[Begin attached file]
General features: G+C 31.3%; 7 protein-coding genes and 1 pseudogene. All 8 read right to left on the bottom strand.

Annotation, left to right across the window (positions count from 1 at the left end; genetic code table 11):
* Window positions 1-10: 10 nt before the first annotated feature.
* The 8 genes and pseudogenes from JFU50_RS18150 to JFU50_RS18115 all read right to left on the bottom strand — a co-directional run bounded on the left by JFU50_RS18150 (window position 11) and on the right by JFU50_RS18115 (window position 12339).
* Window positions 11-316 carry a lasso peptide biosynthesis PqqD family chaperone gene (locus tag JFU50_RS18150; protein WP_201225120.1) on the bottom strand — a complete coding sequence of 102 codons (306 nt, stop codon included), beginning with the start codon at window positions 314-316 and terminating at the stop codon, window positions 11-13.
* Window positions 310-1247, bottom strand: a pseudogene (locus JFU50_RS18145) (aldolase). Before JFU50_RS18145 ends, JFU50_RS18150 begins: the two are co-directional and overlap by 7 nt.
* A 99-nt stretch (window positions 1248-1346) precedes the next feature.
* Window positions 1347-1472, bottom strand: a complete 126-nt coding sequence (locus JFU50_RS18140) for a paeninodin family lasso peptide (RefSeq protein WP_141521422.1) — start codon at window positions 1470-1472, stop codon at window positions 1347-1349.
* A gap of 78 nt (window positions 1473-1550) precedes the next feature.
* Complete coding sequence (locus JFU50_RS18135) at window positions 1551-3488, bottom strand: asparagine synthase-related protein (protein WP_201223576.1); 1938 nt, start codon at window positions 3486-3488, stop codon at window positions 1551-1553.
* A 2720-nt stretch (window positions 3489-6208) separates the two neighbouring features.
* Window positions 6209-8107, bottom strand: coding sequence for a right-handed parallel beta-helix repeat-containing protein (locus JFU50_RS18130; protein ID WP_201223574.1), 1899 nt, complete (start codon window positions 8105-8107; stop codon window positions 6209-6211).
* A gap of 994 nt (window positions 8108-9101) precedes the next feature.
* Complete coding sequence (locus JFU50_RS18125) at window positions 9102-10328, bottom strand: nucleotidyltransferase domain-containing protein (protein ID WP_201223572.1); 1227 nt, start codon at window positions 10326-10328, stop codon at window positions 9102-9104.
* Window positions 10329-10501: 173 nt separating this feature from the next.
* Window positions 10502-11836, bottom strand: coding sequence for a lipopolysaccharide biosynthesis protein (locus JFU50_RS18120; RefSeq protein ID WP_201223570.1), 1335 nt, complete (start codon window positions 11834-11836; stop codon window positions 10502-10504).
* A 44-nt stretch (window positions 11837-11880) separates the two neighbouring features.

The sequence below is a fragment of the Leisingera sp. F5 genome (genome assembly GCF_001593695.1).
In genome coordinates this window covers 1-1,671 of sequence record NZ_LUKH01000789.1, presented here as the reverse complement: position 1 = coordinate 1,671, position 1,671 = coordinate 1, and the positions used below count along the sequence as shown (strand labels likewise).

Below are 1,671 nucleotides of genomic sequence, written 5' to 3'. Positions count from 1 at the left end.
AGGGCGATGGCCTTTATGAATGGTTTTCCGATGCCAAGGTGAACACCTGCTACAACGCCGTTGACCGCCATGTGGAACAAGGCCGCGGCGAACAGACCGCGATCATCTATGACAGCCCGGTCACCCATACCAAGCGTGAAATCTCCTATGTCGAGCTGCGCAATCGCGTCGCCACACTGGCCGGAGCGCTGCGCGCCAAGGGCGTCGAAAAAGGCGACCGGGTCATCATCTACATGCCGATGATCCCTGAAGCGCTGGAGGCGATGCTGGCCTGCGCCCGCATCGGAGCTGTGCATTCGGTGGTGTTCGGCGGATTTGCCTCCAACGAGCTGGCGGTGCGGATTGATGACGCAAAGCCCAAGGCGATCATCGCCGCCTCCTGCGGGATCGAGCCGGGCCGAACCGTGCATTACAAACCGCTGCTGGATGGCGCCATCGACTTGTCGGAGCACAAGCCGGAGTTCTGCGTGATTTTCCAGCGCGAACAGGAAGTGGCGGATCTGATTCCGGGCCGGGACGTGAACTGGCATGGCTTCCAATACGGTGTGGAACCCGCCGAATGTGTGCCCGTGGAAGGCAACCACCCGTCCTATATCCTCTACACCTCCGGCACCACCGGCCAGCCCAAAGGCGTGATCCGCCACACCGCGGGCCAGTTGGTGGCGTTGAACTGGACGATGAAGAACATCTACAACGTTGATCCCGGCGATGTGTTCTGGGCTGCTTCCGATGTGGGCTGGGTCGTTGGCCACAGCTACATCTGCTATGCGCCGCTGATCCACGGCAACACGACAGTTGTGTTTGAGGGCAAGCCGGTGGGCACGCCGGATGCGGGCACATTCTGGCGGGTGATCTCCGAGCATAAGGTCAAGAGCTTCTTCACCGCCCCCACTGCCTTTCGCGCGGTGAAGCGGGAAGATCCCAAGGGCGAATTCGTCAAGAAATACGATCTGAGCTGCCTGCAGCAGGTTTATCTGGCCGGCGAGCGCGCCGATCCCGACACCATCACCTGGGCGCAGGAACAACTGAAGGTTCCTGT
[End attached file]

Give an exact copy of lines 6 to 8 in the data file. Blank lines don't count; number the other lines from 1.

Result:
* Window positions 310-1247, bottom strand: a pseudogene (locus JFU50_RS18145) (aldolase). Before JFU50_RS18145 ends, JFU50_RS18150 begins: the two are co-directional and overlap by 7 nt.
* A 99-nt stretch (window positions 1248-1346) precedes the next feature.
* Window positions 1347-1472, bottom strand: a complete 126-nt coding sequence (locus JFU50_RS18140) for a paeninodin family lasso peptide (RefSeq protein WP_141521422.1) — start codon at window positions 1470-1472, stop codon at window positions 1347-1349.